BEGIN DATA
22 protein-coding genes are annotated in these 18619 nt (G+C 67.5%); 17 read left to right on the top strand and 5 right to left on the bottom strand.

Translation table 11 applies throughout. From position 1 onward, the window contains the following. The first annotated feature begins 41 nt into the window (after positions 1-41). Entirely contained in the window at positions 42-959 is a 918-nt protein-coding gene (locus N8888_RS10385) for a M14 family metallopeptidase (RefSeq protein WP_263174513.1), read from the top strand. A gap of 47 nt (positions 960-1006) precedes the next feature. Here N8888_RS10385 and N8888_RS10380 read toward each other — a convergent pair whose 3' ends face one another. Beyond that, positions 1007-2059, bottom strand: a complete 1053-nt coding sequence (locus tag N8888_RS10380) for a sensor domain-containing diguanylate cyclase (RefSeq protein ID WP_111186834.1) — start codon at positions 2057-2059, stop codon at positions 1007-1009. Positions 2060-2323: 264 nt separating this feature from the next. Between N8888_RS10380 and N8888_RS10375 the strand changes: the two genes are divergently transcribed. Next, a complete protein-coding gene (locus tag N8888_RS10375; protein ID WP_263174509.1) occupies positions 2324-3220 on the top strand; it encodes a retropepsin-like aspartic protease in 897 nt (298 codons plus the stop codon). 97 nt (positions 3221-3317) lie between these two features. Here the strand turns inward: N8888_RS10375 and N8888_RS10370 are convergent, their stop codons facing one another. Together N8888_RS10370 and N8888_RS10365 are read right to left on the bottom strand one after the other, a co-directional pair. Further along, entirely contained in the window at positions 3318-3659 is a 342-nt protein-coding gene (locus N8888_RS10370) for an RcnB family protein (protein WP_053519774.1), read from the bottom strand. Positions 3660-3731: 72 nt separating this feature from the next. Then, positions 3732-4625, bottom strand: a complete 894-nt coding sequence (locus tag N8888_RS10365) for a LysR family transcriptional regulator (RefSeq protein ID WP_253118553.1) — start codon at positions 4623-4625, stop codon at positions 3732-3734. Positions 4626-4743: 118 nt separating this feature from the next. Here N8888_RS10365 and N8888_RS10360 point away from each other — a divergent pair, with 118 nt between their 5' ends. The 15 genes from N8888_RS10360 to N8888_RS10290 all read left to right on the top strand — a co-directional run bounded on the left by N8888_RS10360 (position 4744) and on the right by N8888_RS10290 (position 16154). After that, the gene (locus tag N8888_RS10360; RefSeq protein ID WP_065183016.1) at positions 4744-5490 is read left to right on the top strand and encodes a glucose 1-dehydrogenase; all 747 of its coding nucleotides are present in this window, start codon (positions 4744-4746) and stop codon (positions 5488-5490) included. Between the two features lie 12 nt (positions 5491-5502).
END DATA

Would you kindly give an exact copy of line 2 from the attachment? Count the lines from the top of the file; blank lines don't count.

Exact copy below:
Translation table 11 applies throughout. From position 1 onward, the window contains the following. The first annotated feature begins 41 nt into the window (after positions 1-41). Entirely contained in the window at positions 42-959 is a 918-nt protein-coding gene (locus N8888_RS10385) for a M14 family metallopeptidase (RefSeq protein WP_263174513.1), read from the top strand. A gap of 47 nt (positions 960-1006) precedes the next feature. Here N8888_RS10385 and N8888_RS10380 read toward each other — a convergent pair whose 3' ends face one another. Beyond that, positions 1007-2059, bottom strand: a complete 1053-nt coding sequence (locus tag N8888_RS10380) for a sensor domain-containing diguanylate cyclase (RefSeq protein ID WP_111186834.1) — start codon at positions 2057-2059, stop codon at positions 1007-1009. Positions 2060-2323: 264 nt separating this feature from the next. Between N8888_RS10380 and N8888_RS10375 the strand changes: the two genes are divergently transcribed. Next, a complete protein-coding gene (locus tag N8888_RS10375; protein ID WP_263174509.1) occupies positions 2324-3220 on the top strand; it encodes a retropepsin-like aspartic protease in 897 nt (298 codons plus the stop codon). 97 nt (positions 3221-3317) lie between these two features. Here the strand turns inward: N8888_RS10375 and N8888_RS10370 are convergent, their stop codons facing one another. Together N8888_RS10370 and N8888_RS10365 are read right to left on the bottom strand one after the other, a co-directional pair. Further along, entirely contained in the window at positions 3318-3659 is a 342-nt protein-coding gene (locus N8888_RS10370) for an RcnB family protein (protein WP_053519774.1), read from the bottom strand. Positions 3660-3731: 72 nt separating this feature from the next. Then, positions 3732-4625, bottom strand: a complete 894-nt coding sequence (locus tag N8888_RS10365) for a LysR family transcriptional regulator (RefSeq protein ID WP_253118553.1) — start codon at positions 4623-4625, stop codon at positions 3732-3734. Positions 4626-4743: 118 nt separating this feature from the next. Here N8888_RS10365 and N8888_RS10360 point away from each other — a divergent pair, with 118 nt between their 5' ends. The 15 genes from N8888_RS10360 to N8888_RS10290 all read left to right on the top strand — a co-directional run bounded on the left by N8888_RS10360 (position 4744) and on the right by N8888_RS10290 (position 16154). After that, the gene (locus tag N8888_RS10360; RefSeq protein ID WP_065183016.1) at positions 4744-5490 is read left to right on the top strand and encodes a glucose 1-dehydrogenase; all 747 of its coding nucleotides are present in this window, start codon (positions 4744-4746) and stop codon (positions 5488-5490) included. Between the two features lie 12 nt (positions 5491-5502).